One night two years ago, Angelica Lopez was in the middle of a deep sleep when she heard the name “Elohim”—a plural noun for God in classical Hebrew—repeated aloud three times.
The encounter didn’t exactly come out of nowhere. The Los Angeles harpist was in the midst of a self-described “spiritual evolution,” but her final destination wasn’t yet clear. The daughter of Filipino immigrants, Lopez—who records under the name Low Leaf—was raised Catholic, but had distanced herself from the religious roots in her teen years. After the dream, she was eventually given a copy of The Bible by a friend. Inside was a highlighted Psalm—it was Psalm 57:8, which reads, ‘Wake up, my heart! Wake up, O lyre & harp! I will wake the dawn with my song.’ The words resonated with Lopez, and became the foundation for her new studio album, Palm Psalms: A Light to Resolve All Darkness.
The album is Lopez’s most ambitious effort to date, eschewing the electronic foundation of her previous work in favor of live instrumentation that highlights her formidable songwriting ability. The results are deeply divine: Delicate harps blend with strains of folk, blues, and hip-hop. The lyrics are contemplative, referencing meditation and the beauty of nature. According to Lopez, the album is meant to be a seed of “light, hope and compassion.”
That midnight epiphany two years ago wasn’t Lopez’s first encounter with the supernatural. In 2010, she went to a desert outside of Los Angeles with a friend named Katie, and watched her be “free and in tune,” unconcerned with societal expectations. “That was the moment that first shattered my ego,” Lopez recalls.
After the desert experience, Lopez went home and wept. She realized that she cared too much about what others thought of her, which had hindered her spiritual progression. That weekend was “the spark that shifted everything,” the first of many profound realizations that taught Lopez how to let go and accept her “right to be and live free.”
The 13 songs on Palm Psalms were fleshed out from simple voice-and-harp demos that Lopez had accumulated over the years. She was initially dissatisfied with the results, until she visited The Philippines in early 2015, where she shared some of the demos with Paolo “Pasta Groove” Garcia, a local producer based in Quezon City. Garcia convinced Lopez to let him record some local musicians to flesh out the songs. The result inspired Lopez “to make a record rooted in live instrumentation.”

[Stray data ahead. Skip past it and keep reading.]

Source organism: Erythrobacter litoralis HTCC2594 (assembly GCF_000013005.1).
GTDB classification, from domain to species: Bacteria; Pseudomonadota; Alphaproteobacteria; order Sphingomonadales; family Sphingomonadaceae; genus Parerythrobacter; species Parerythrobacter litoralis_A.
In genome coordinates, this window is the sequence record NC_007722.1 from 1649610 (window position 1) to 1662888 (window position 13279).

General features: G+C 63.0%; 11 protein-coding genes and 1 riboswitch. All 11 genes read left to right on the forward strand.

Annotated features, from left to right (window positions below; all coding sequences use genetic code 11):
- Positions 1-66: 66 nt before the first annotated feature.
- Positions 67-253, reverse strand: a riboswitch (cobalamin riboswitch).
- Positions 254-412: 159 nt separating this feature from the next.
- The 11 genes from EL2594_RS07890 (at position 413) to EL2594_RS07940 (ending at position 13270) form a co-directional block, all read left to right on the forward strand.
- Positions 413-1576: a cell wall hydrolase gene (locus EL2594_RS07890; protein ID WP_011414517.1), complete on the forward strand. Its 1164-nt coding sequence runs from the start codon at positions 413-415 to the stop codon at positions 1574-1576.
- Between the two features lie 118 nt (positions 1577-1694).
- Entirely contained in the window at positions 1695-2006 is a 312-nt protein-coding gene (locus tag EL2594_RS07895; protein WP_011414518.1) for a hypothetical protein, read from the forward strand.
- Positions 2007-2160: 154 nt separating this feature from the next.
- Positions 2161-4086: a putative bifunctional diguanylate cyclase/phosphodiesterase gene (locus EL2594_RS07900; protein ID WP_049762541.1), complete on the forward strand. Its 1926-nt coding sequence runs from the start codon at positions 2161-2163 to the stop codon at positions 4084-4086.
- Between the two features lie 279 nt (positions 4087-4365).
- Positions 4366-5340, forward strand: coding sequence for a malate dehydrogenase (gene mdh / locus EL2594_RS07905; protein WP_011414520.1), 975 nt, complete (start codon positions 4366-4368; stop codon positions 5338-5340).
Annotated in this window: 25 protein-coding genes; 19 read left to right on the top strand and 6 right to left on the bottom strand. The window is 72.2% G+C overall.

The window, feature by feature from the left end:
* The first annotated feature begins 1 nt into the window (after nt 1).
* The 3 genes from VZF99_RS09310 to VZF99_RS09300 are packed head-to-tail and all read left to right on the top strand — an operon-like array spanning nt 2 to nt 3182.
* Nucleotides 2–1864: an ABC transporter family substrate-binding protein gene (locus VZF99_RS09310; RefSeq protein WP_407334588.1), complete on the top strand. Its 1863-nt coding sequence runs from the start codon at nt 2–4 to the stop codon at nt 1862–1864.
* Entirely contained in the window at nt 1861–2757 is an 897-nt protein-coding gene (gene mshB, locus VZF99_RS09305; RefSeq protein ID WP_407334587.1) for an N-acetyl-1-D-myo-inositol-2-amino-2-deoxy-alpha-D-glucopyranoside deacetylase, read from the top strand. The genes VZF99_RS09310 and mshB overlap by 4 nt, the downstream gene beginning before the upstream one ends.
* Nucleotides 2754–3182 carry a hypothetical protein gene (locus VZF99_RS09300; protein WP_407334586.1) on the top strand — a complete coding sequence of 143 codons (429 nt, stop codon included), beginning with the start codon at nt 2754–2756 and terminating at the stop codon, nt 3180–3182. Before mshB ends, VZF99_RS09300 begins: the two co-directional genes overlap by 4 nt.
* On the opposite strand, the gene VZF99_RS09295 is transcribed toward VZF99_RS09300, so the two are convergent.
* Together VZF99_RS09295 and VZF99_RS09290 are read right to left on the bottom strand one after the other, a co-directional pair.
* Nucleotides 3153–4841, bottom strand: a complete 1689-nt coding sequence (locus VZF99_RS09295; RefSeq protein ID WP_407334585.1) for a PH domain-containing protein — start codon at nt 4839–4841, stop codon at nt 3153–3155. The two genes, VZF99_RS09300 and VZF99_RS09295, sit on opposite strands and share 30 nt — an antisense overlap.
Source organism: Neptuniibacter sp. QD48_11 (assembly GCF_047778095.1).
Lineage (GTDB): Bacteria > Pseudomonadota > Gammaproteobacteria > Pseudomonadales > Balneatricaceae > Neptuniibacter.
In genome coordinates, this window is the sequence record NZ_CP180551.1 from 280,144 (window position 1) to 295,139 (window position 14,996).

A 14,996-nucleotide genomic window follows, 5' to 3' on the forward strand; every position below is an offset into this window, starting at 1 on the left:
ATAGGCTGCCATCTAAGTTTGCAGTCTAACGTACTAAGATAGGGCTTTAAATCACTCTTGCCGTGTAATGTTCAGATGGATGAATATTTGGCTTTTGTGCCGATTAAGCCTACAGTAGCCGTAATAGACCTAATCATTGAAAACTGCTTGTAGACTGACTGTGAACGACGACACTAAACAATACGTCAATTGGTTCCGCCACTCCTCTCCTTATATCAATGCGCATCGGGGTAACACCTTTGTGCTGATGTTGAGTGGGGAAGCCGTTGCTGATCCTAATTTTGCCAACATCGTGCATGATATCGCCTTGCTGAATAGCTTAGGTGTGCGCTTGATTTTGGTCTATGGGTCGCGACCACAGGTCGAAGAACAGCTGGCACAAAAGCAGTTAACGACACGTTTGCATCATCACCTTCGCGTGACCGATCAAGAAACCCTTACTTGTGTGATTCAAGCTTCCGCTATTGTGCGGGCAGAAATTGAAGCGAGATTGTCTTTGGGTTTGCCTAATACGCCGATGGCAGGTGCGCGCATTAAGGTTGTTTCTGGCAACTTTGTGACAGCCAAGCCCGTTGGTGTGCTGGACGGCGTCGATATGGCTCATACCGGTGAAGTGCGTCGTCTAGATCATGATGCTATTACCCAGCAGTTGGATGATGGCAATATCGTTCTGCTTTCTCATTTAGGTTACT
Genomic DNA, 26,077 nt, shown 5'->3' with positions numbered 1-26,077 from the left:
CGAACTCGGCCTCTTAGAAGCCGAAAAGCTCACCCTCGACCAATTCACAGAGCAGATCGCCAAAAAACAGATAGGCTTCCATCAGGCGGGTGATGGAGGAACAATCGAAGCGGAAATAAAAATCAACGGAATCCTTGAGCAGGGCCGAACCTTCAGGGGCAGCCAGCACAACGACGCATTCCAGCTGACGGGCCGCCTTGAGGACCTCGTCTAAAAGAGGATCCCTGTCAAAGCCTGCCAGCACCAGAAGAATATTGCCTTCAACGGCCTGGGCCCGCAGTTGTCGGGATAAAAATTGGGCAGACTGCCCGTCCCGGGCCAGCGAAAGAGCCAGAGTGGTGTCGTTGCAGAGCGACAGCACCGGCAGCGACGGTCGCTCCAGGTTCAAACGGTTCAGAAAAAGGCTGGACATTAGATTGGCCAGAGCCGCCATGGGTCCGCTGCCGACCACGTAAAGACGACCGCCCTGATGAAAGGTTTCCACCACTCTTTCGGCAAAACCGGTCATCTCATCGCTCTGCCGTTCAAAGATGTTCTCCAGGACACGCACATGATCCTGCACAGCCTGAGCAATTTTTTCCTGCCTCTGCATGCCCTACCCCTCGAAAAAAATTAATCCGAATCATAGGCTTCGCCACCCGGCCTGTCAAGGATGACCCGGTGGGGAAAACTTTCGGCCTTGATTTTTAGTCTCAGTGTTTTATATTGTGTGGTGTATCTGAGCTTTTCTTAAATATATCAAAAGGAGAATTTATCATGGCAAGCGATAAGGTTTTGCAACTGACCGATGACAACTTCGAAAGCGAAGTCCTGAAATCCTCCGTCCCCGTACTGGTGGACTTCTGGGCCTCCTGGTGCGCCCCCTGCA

Armed with multiple takes from various musicians, Lopez sat in her home studio and used Ableton Live to “extract the gold” from each. In the end, Palm Psalms features a host of artists from both The Philippines and California—bassists, drummers, clarinet and string players.The result is an album guided by feeling as much as musical logic. “I produced it all, with my arrangements, and to my liking,” she says. “[The musicians] recorded their essence, and I used that as the source material.” The dexterity of the songwriting and the complexity of the construction offer a picture of a young musician in full control of her instrument, her voice, and her vision. The album’s lyrics highlight Lopez’s personal epiphanies. She ponders inner peace on the skittering, piano-led “Psychlez,” and dissects the concept of surrender on “Protons.” The percussive “Latent Bliss” is a plea for patience and peace of mind.
Taken in full, Palm Psalms is a document of Lopez’s trek to the light. Two years ago, she was hungry for truth. Now, she’s celebrating the answer. “It’s like there was a part of my soul that wanted to remember something I’d forgot coming into this life,” Lopez says. “I’m not so much searching for the creator anymore, because I feel the presence is just with me every single day. I see it everywhere and I feel it all the time.”